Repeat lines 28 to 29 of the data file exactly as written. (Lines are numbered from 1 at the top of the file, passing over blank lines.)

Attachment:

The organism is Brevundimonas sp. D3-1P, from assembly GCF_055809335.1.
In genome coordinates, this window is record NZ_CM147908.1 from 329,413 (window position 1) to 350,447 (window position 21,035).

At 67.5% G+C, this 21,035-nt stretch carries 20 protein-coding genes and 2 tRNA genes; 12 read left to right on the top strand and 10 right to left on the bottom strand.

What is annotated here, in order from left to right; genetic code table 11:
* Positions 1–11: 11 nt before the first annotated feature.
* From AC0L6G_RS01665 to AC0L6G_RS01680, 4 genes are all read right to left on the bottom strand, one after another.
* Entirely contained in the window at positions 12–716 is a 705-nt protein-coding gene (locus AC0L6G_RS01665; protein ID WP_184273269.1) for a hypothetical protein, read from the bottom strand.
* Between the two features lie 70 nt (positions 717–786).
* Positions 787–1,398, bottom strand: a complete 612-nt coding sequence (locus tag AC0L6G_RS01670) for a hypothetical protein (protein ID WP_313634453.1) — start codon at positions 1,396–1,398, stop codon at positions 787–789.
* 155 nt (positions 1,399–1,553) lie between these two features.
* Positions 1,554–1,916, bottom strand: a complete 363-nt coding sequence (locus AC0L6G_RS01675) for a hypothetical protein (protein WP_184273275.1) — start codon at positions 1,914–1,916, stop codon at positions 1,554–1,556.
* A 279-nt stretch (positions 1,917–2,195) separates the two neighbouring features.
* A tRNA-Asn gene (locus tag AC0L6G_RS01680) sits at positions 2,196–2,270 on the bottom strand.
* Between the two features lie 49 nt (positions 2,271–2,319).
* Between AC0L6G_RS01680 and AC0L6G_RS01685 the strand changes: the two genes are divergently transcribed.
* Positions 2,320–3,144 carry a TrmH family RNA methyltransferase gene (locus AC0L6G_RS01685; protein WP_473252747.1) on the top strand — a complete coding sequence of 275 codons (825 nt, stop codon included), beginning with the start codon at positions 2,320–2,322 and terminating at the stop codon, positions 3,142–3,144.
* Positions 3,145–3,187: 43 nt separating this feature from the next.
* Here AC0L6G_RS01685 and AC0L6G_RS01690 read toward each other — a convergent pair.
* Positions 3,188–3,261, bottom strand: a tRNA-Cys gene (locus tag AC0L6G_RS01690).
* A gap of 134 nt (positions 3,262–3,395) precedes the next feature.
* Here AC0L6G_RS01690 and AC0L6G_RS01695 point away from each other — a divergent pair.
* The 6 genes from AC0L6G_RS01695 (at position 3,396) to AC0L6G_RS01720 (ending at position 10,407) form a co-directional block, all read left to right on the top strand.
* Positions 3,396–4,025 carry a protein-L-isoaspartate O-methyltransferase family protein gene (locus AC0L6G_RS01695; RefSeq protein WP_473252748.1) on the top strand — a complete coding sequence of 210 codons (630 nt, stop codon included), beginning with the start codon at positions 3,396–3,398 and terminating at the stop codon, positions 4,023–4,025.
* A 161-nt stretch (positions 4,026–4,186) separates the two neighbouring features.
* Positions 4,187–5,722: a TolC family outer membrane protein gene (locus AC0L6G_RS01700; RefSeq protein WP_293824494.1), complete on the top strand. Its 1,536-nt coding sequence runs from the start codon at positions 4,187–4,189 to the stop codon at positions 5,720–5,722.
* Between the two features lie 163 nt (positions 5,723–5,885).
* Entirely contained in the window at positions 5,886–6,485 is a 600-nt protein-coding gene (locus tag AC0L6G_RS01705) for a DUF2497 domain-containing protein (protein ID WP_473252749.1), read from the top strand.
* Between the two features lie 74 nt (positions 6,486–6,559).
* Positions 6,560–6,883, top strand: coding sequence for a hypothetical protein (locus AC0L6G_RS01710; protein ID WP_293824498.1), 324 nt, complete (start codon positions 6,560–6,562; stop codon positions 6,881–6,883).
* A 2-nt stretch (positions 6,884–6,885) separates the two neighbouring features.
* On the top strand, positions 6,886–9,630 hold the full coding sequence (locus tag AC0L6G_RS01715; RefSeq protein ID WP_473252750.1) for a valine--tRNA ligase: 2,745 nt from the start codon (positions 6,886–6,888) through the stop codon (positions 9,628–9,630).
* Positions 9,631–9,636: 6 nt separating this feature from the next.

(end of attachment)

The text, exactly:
* Between the two features lie 74 nt (positions 6,486–6,559).
* Positions 6,560–6,883, top strand: coding sequence for a hypothetical protein (locus AC0L6G_RS01710; protein ID WP_293824498.1), 324 nt, complete (start codon positions 6,560–6,562; stop codon positions 6,881–6,883).